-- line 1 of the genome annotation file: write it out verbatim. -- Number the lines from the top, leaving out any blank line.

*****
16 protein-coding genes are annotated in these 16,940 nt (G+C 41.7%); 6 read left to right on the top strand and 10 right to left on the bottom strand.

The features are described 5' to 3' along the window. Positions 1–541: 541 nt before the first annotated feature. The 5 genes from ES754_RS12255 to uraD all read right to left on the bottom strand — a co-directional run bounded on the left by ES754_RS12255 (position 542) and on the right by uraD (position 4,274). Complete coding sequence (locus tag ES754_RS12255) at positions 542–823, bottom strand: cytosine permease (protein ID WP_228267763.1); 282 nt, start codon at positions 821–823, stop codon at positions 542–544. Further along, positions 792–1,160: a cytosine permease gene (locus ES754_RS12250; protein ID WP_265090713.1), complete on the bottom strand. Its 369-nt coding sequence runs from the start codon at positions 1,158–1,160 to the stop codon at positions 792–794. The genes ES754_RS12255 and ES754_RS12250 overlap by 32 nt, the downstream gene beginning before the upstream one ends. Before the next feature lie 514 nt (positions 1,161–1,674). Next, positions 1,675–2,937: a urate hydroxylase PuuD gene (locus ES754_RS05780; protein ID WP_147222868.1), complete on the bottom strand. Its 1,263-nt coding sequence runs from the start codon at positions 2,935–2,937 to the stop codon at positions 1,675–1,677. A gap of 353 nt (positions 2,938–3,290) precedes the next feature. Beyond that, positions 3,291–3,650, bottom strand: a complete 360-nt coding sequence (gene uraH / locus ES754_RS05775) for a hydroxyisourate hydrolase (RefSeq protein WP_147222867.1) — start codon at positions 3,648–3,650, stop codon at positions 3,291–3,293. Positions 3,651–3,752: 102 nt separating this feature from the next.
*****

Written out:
16 protein-coding genes are annotated in these 16,940 nt (G+C 41.7%); 6 read left to right on the top strand and 10 right to left on the bottom strand.